Meningococcal vaccine (MCV4) protects against bacterial meningitis, which is a highly contagious and potentially life-threatening disease that causes inflammation of the membranes that surround the brain and spinal cord.

Immunization schedule—MCV4 is approved for use in children over the age of 2 and usually is administered as one injection, at 11–12 years of age. If not previously vaccinated, adolescents should receive MCV4 before entering college or the military. This vaccine should not be given to children who have had an allergic reaction to the DTaP vaccine or latex.

Pneumococcal vaccine (PCV) protects against infection with the pneumococcal bacterium, which can cause pneumonia, blood infections, and bacterial meningitis.

Immunization schedule—PCV is administered as follows:

  • Dose 1 at 2 months of age
  • Dose 2 at 4 months of age
  • Dose 3 at 6 months of age
  • Dose 4 at 12 months of age

Children over the age of 2 who have an underlying medical condition that increases the risk for pneumococcal infection also may receive the PPV (pneumococcal polysaccharide vaccine).

In June 2012, the U.S. Food and Drug Administration (FDA) approved the first combination vaccine to prevent Hib disease and meningococcal disease in children between the ages of 6 weeks and 18 months.Called Menhibrix, this vaccine is given as a 4-dose series of immunizations as follows:

  • Dose 1 at 2 months of age (may be given as young as 6 weeks old)
  • Dose 2 at 4 months of age
  • Dose 3 at 6 months of age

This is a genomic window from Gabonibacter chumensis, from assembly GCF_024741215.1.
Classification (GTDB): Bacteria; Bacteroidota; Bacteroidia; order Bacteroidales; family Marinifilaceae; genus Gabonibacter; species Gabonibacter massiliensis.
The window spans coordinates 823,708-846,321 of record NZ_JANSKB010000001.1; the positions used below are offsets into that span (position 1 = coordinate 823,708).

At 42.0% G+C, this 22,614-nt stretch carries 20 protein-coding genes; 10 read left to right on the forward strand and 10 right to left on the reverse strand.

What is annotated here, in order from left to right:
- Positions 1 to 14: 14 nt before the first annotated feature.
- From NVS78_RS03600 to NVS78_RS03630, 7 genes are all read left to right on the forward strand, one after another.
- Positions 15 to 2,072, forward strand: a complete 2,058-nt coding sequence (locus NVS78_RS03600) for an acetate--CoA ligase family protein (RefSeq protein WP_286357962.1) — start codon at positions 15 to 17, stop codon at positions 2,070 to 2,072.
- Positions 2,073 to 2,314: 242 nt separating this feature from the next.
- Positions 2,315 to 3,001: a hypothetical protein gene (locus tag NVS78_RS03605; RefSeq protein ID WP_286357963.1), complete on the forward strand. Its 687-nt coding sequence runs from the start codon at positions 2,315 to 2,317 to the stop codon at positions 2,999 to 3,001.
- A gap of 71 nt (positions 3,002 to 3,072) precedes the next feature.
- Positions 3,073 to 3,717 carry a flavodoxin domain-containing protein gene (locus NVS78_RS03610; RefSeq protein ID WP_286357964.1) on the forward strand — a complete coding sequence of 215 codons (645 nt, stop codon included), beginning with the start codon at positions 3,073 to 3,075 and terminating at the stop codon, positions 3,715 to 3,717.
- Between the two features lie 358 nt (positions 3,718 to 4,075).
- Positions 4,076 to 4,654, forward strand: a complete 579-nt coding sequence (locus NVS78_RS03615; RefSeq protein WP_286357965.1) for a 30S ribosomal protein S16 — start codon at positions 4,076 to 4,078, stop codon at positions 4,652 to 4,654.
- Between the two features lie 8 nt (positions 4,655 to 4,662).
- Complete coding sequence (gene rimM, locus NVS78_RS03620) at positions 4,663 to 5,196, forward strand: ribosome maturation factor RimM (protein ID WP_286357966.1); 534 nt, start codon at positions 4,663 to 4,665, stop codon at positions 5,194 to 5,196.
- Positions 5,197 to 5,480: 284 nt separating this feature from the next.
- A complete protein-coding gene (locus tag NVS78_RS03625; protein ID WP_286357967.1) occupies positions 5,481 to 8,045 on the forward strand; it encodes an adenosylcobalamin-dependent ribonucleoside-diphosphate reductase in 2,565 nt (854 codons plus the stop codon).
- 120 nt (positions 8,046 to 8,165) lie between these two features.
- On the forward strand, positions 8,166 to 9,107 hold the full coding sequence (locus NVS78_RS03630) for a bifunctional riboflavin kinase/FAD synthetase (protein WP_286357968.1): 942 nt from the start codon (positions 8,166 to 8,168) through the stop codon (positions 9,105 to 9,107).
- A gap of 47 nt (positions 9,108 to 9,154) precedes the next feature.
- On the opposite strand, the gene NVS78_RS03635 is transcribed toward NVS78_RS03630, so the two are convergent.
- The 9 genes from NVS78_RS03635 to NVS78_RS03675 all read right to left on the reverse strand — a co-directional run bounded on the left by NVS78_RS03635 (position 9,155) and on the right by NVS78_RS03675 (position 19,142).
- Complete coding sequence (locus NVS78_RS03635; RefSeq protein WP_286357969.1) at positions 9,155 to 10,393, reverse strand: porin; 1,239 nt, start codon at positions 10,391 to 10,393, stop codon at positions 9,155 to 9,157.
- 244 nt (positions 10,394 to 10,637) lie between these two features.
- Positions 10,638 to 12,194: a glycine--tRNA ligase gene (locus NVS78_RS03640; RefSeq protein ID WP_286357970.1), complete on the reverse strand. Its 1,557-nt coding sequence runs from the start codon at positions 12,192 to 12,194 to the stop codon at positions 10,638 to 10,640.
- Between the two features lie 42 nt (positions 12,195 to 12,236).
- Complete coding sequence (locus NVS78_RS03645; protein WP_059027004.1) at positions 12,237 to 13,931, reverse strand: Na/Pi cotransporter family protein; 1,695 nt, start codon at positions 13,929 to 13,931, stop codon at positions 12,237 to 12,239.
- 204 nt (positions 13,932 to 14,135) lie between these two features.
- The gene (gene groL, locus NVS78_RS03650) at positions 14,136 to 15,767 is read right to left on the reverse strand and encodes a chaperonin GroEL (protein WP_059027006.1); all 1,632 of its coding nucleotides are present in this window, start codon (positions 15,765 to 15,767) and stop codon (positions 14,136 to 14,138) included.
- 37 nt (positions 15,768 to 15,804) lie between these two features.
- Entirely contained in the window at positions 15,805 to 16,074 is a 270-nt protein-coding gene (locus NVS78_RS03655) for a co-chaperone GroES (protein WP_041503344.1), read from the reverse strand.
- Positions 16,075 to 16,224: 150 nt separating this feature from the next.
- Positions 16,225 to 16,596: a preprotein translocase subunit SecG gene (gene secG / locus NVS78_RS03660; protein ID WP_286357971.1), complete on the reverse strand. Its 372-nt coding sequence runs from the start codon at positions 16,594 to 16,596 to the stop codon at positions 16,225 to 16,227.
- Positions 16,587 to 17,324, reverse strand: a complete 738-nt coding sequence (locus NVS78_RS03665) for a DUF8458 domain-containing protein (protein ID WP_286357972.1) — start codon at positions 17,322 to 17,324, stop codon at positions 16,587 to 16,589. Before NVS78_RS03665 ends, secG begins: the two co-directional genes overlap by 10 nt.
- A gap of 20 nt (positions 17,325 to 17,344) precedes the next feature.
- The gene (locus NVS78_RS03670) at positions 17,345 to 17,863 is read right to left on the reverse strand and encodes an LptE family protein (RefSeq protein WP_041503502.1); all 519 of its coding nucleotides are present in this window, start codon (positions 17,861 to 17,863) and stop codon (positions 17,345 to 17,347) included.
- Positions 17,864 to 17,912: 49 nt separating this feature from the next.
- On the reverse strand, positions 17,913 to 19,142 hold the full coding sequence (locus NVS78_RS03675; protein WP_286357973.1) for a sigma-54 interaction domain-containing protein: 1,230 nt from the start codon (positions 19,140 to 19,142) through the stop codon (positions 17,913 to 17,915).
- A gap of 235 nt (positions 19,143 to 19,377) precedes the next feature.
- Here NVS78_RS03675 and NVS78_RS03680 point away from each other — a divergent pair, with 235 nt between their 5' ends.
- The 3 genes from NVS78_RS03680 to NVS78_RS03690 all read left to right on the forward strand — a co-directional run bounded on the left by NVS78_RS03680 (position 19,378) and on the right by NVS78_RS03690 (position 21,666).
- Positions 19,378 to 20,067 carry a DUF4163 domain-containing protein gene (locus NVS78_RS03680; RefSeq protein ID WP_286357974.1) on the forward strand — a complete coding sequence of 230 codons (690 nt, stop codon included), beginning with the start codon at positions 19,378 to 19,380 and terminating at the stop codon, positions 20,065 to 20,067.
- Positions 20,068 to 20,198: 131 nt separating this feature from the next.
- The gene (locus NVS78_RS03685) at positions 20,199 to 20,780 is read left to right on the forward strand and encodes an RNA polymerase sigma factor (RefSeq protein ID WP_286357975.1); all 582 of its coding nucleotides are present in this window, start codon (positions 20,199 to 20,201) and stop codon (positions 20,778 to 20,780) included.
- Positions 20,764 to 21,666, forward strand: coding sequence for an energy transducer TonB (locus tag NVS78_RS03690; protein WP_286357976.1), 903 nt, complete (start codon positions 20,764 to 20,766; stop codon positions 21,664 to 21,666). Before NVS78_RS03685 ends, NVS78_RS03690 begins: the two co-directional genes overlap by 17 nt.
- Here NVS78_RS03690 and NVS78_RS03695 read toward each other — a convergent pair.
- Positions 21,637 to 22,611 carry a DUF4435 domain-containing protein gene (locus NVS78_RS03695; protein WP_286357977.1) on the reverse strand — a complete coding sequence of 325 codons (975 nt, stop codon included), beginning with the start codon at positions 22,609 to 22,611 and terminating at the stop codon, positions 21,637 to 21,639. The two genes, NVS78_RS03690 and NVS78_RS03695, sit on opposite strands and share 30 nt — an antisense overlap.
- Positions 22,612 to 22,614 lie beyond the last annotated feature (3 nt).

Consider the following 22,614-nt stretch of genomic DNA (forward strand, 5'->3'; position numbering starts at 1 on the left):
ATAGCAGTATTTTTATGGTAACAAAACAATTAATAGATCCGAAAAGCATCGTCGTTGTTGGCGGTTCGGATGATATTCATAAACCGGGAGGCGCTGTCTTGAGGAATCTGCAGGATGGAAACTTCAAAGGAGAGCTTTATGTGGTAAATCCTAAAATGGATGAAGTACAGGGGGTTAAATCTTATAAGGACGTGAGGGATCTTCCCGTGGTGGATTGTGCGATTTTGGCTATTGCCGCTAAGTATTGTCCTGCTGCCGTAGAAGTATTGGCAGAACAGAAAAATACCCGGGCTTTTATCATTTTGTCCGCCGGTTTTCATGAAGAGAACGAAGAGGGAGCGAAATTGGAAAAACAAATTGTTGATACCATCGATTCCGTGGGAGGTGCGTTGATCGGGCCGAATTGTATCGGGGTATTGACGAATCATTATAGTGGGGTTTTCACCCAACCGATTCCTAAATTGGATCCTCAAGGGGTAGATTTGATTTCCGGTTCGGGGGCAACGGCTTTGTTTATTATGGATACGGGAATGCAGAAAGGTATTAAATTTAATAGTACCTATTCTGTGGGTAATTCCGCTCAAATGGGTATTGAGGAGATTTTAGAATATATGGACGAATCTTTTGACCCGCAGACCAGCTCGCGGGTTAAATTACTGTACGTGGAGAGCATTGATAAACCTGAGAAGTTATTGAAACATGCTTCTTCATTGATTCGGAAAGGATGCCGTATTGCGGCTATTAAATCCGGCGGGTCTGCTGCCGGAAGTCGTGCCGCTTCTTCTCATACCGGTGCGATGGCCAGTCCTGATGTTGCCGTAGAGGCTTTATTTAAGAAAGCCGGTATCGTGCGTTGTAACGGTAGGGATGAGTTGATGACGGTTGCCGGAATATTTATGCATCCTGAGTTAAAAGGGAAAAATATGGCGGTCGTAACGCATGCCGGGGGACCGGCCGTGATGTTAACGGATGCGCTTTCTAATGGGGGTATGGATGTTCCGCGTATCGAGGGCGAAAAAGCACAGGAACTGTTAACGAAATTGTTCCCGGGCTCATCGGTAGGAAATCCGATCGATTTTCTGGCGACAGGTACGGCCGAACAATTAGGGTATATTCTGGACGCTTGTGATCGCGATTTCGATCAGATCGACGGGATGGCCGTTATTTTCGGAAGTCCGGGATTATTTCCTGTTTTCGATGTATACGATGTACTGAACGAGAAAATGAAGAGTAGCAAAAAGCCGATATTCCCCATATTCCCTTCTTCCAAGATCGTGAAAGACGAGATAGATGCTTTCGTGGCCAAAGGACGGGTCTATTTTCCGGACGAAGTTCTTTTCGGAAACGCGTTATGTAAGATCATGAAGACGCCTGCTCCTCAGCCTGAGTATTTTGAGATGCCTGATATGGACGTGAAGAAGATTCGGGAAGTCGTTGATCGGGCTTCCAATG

• Dose 4 at 12–15 months of age (may be given up to 18 months of age)

Adverse reactions following the Menhibrix vaccine include irritability, fever and pain, redness and swelling at the site of the injection.

In October 2012, the CDC Advisory Committee on Immunization Practices recommended that infants at increased risk for meningococcal disease should be vaccinated with 4 doses of HibMenCY beginning at 2 months of age through 15 months. This vaccine protects against three strains of bacteria: Neisseria meningitidis serogroups C (MenC), Y (MenY) and Haemophilus influenzae type b (Hib). Babies at increased risk include those with persistent complement pathway deficiencies, sickle cell disease (impairs function of the spleen), and anatomical asplenia (absence of the spleen) who live in communities with group C and Y meningococcal disease outbreaks.

Dosing is as follows:

  • Dose 1 at 2 months of age
  • Dose 2 at 4 months of age
  • Dose 3 at 6 months of age
  • Dose 4 at 12–15 months of age (may be given up to 18 months of age)

The FDA approved Trumenba—the first vaccine in the United States to prevent meningitis caused by Neisseria meningitidis serogroup B—in October 2014. This vaccine is approved for use in children and young adults between the ages of 10 and 25.Trumenba received accelerated approval due to recent outbreaks of meningitis B on college and university campuses. The vaccine is administered in administered in a 3-dose series. According to the FDA, side effects include pain and swelling at the site of the injection, muscle and joint pain, headache, diarrhea, fatigue, and chills.

Publication Review By: Stanley J. Swierzewski, III, M.D.

Published: 27 Aug 2008

Last Modified: 14 Aug 2015